3. A Phenomenological Study on International Doctoral Students' Acculturation Experiences at a U.S. University

    ERIC Educational Resources Information Center

    Campbell, Throy A.

    2015-01-01

    A phenomenological method was used to analyze ten international doctoral students' description of their lived experiences at a United States (U.S.) university. The analysis was based on the theoretical premise of how students acculturate to their new educational settings. Three broad overlapping themes emerged: (1) participants' past experiences…

  4. Experiences of university students living with mental health problems: Interrelations between the self, the social, and the school.

    PubMed

    Kirsh, Bonnie; Friedland, Judith; Cho, Sunny; Gopalasuntharanathan, Nisha; Orfus, Shauna; Salkovitch, Marni; Snider, Katrina; Webber, Colleen

    2015-01-01

    A university education is becoming ever-more important in preparing for employment in the knowledge-driven economy. Yet, many university students are not able to complete their degrees because they experience mental health problems during the course of their higher education. Despite the growing numbers of students seeking help, there is limited knowledge about the issues that these students face. The purpose of this study was to understand the range of individual, interpersonal, and environmental factors that affect the lives of university students living with mental health problems. The study was based at a large public university in Canada. Semi-structured interviews were conducted with 19 students with self-identified mental health problems. Their narratives were analyzed using grounded theory methods and a model was developed which drew upon social-ecological theory. Findings depict student experiences as a function of the self (individual factors), the social (interpersonal factors) and the school (environmental factors) and their interrelations. Interventions must be designed to address all three of these areas and their interrelations. The model can be used to guide universities in designing interventions; however, a fourth level that incorporates a university policy that values and supports student mental health, should be included.

  5. An Anti-Deficit Perspective on Black Male Student Athletes' Educational Experiences at a Historically Black College/University

    ERIC Educational Resources Information Center

    Cooper, Joseph N.; Hawkins, Billy

    2016-01-01

    The purpose of this study was to identify key institutional characteristics and practices at a historically black college/university (HBCU) that contributed to positive educational experiences for black male student athletes. This mixed methods exploratory study involved the use of a 79-item Student Athlete College Experiences Questionnaire…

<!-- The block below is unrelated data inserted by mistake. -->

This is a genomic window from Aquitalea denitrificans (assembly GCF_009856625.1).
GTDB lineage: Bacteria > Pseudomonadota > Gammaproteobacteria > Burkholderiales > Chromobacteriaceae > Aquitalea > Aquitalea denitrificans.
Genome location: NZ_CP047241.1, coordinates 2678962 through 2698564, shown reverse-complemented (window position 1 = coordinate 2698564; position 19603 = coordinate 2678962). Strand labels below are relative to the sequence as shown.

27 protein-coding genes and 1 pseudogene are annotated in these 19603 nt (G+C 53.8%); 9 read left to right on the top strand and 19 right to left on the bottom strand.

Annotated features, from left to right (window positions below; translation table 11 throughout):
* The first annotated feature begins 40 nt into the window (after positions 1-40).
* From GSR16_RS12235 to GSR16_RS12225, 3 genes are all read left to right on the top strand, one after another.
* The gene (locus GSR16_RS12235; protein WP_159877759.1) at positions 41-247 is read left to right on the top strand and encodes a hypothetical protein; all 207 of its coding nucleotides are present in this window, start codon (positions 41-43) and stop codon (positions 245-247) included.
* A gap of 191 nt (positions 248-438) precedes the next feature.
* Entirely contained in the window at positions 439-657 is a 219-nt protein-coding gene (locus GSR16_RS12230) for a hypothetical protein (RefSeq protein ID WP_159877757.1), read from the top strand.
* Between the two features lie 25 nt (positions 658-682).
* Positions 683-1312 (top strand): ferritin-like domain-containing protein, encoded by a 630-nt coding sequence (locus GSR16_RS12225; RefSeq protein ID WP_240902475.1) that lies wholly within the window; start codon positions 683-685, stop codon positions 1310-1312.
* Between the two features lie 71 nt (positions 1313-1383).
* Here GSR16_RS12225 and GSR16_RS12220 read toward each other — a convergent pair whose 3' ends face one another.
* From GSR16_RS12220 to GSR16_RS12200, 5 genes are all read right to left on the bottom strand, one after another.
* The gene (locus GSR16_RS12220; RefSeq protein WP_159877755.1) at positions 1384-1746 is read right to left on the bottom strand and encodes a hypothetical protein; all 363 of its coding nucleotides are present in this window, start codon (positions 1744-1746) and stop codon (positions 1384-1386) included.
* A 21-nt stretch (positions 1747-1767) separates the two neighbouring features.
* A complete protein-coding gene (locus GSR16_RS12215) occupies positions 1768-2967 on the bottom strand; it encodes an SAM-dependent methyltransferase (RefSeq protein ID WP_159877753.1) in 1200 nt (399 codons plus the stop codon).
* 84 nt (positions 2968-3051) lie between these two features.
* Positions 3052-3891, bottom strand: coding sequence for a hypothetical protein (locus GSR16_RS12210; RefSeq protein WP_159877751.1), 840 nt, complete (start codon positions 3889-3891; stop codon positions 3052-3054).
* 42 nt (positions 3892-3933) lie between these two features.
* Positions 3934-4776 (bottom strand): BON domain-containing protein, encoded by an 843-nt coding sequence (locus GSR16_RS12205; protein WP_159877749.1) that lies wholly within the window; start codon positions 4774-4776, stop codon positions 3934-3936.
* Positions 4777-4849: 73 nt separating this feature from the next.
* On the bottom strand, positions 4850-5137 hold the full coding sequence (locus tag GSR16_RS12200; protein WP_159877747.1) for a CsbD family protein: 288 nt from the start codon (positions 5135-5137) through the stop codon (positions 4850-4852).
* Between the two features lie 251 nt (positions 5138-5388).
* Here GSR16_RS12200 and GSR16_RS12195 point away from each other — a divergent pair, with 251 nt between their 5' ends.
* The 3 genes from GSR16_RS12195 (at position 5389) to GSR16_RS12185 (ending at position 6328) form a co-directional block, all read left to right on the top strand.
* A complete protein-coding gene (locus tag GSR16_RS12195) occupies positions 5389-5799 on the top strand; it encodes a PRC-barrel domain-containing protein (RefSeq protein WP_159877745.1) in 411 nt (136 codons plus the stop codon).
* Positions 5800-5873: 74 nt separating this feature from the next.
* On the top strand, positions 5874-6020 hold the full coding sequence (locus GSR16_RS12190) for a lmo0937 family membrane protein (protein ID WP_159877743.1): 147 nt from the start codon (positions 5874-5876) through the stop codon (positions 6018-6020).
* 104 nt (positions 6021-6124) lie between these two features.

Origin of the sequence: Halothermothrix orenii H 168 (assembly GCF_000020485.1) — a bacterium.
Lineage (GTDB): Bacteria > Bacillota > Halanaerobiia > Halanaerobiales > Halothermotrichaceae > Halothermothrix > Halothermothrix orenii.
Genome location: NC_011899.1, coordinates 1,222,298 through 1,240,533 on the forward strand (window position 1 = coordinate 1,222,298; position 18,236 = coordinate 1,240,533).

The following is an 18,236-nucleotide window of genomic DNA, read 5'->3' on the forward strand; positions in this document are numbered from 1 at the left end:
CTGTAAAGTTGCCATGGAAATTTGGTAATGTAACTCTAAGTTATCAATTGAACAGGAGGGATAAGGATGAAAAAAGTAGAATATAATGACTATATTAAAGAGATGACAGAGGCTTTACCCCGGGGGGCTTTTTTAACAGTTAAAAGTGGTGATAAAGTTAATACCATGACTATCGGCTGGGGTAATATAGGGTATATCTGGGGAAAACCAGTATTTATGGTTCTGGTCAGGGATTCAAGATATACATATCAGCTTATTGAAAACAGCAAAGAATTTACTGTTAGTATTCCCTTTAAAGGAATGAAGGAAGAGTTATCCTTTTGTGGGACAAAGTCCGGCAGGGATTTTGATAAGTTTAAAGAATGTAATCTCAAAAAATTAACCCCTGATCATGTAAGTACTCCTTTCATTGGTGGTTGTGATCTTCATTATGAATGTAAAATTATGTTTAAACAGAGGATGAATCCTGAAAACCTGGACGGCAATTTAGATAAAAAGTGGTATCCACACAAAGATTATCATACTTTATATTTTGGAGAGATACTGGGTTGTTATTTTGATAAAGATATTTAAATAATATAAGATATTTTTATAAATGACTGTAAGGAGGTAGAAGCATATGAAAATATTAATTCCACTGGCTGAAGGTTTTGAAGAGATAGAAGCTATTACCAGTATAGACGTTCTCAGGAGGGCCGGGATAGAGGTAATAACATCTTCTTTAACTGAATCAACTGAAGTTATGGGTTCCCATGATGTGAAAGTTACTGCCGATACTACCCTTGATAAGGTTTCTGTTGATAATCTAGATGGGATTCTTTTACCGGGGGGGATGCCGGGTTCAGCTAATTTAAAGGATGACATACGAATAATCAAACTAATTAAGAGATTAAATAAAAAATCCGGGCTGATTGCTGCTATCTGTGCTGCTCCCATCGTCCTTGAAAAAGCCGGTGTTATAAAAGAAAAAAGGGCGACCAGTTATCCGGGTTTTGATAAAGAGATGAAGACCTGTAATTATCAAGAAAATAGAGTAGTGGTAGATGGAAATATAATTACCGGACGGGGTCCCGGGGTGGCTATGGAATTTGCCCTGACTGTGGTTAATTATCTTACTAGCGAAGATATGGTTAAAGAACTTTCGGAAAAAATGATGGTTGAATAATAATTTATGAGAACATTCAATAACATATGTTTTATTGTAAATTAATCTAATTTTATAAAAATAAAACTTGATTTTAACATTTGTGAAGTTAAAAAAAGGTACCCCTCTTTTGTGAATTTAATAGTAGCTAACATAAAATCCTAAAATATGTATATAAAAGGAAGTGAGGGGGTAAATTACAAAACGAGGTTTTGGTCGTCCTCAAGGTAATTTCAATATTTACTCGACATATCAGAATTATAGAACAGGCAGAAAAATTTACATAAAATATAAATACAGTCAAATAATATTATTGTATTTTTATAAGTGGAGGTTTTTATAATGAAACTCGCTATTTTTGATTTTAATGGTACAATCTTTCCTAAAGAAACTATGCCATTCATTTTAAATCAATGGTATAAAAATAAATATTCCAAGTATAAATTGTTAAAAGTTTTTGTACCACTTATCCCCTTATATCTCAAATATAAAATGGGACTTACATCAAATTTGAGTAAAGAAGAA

6. Ethics and engineering courses at Delft University of Technology: contents, educational setup and experiences.

    PubMed

    van de Poel, I R; Zandvoort, H; Brumsen, M

    2001-04-01

    This article reports on the development and teaching of compulsory courses on ethics and engineering at Delft University of Technology (DUT). Attention is paid to the teaching goals, the educational setup and methods, the contents of the courses, involvement of staff from engineering schools, experiences to date, and challenges for the future. The choices made with respect to the development and teaching of the courses are placed within the European and Dutch context and are compared and contrasted with the American situation and experiences.

  7. Laval University and Lakehead University Experiments at TREC 2015 Contextual Suggestion Track

    DTIC Science & Technology

    2015-11-20

    Department of Computer Science and Software Engineering, Laval University 2 Department of Software Engineering, Lakehead University Abstract—In this...Linear Regression and Lambda Mart perform poorly in this case, be- cause the size of the training data per user is small (less than 50 samples). On the

  8. The Louis Stokes Health Sciences Library: the Howard University move experience

    PubMed Central

    Bryant, Darcel A.

    2004-01-01

    The Louis Stokes Health Sciences Library attributes its successful move to early planning and preparation. Professional literature on the subject as well as consultation with other experienced library personnel also proved beneficial. Utilizing these resources, the committees devised a strategy that supported the library's mission to provide excellent and complete information services for the advancement of health sciences. This paper describes the Howard University Health Sciences Library move experience and offers practical advice for planning a library move. We hope that the information shared will assist other libraries facing a similar challenge. PMID:15098055

  9. The Louis Stokes Health Sciences Library: the Howard University move experience.